George Clooney and John Prendergast are co-founders of the Sentry.
South Sudan’s leaders are perfecting the art of the diplomatic bait-and-switch while fighting over the spoils of a resource-rich state, destroying the world’s newest country in the process. The leaders agreed to a peace deal, but have implemented few of its provisions. They have agreed to a new judicial mechanism to try war crimes, but have delayed its creation. They have agreed to allow peacekeepers in, but they restrict their movement and whip up resentment against the United Nations. They have agreed to international humanitarian aid, but their forces obstruct the aid agencies at every turn and even attack, rob and rape aid workers. Meanwhile, more than 5 million people are suffering from hunger and require food aid.
All of this obstruction and obfuscation buys time for the leaders to continue to use extreme violence to loot the state treasury and the country’s natural resources. And we have the evidence. For the past two years, the Sentry, our new investigative initiative focusing on East and Central Africa, has compiled information from thousands of court filings, legal documents and financial records. Many of our sources had to be kept confidential due to safety concerns. Our new comprehensive report, titled “War Crimes Shouldn’t Pay: Stopping the Looting and Destruction of South Sudan,” shows that South Sudanese President Salva Kiir, the main opposition leader and several top army generals have been involved in a range of murky transactions, insider deals and questionable activities that suggest outright fraud. A number of these officials have command authority over military operations that resulted in mass atrocities in South Sudan.
While South Sudan’s brutal civil war rages on, the families of the country’s warmongering leaders live in multimillion-dollar mansions outside the country, stay in five-star hotels and drive luxury cars. The Sentry found that a number of Kiir’s relatives are involved in a wide range of business ventures. His wife, children and several powerful in-laws have held interests in almost two dozen companies operating in oil, mining, construction, gambling, banking, foreign exchange, telecommunications, aviation, and government and military procurement. The Sentry found that even Kiir’s 12-year-old son held a 25 percent stake in a holding company formed just a few months ago. Several of his children have held stakes in banks, some while they were teenagers. Meanwhile, one of the president’s in-laws — a general in the military responsible for protecting one of the country’s oil fields — controls a company that received contracts to supply fuel to the military, in which he served. That same general and that same company were doing business with a major multinational oil company with a stake in the oil block he was charged to protect.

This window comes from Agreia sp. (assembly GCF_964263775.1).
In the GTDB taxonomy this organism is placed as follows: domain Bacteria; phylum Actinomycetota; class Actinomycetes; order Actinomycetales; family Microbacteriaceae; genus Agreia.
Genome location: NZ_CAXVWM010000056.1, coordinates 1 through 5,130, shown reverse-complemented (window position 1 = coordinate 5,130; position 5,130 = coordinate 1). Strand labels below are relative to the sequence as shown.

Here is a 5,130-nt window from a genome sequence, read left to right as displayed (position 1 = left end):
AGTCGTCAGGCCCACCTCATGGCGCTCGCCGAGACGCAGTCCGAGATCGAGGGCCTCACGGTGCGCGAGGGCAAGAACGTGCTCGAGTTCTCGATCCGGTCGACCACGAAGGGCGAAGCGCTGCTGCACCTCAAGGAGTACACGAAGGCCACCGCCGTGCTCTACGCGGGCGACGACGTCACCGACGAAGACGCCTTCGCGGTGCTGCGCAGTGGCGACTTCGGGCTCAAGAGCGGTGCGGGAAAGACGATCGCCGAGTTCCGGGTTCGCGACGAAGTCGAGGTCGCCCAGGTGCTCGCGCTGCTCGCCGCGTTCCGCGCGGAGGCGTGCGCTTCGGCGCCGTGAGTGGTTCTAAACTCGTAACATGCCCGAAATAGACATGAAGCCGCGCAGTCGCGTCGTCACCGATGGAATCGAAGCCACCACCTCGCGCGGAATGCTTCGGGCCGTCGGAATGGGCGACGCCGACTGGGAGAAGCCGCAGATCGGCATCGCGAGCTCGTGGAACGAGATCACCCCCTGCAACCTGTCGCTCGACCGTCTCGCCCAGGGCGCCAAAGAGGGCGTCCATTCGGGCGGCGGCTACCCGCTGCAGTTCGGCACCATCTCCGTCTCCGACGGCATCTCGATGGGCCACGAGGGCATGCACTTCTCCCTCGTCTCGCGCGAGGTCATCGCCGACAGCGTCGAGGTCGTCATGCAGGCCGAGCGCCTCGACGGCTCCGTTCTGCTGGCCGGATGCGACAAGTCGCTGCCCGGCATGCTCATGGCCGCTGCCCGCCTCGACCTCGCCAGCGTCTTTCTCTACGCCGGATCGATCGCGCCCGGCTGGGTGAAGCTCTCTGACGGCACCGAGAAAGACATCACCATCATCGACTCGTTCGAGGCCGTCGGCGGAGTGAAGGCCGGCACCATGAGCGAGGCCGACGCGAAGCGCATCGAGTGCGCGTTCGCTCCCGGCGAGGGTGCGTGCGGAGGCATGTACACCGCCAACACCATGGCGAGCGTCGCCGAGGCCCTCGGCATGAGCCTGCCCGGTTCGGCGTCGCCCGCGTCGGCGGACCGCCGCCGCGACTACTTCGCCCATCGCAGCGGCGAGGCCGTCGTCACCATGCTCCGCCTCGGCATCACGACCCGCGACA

South Sudan’s leaders are content with draining the country’s resources in order to purchase deadly weapons from arms dealers and fund armed groups used to attack the civilian population bases of their rivals. Deposed vice president Riek Machar heads his own faction, which vies for power with Kiir’s supporters. Machar (before his removal from his position by Kiir) tried to engineer a murky deal that would have traded future oil reserves for weapons from a Russian arms dealer, according to the Sentry’s research. Indeed, an estimated two-thirds of South Sudan’s budget goes to military and defense spending, dwarfing government expenditures for basic health care and education for citizens.
What’s missing is international leverage. South Sudan’s leaders no longer take seriously the threats made by the United States and others to impose consequences. They have learned that rape as a war weapon, child-soldier recruitment and mass killings aren’t enough to trigger more impactful international pressures. South Sudan’s top leaders’ principal vulnerabilities lie in their need to move stolen assets out of the country and park that money in accounts, properties or businesses. After consulting widely with banking, finance and policy experts, we would propose a new approach to creating immediate and unprecedented leverage to counter mass atrocities in South Sudan. This approach would creatively use the precision-guided policy tools of financial pressure normally reserved for countering terrorism, organized crime and nuclear proliferation, this time in the service of peace, human rights and good governance.
The essence of a new strategy would combine readily available anti-money-laundering measures with targeted sanctions focused on top regime officials and their international facilitators, while encouraging banks to help provide essential services to innocent South Sudanese. Robust enforcement of this policy cocktail — especially focused on properties and banking activities — would effectively freeze the targets and their networks out of the formal international financial system. It would put banks and other commercial actors on notice that the same fate would befall them if they kept processing transactions or laundering money for those on sanctions lists. Designated top officials would be denied access to banks because of the centrality of the dollar in the international financial system and the importance of the U.S. banking system and capital markets. This combination of government and private-sector action could be a powerful and unique manifestation of 21st-century leverage, and it is cheaper, less risky and more effective than other policy options.
We founded the Sentry in response to some sobering questions. How do you influence the calculations of those willing to commit mass atrocities to retain or gain power? How can the incentive structure be altered so that war can be made costlier than peace?
In South Sudan, we’d start by making sure that war crimes don’t pay.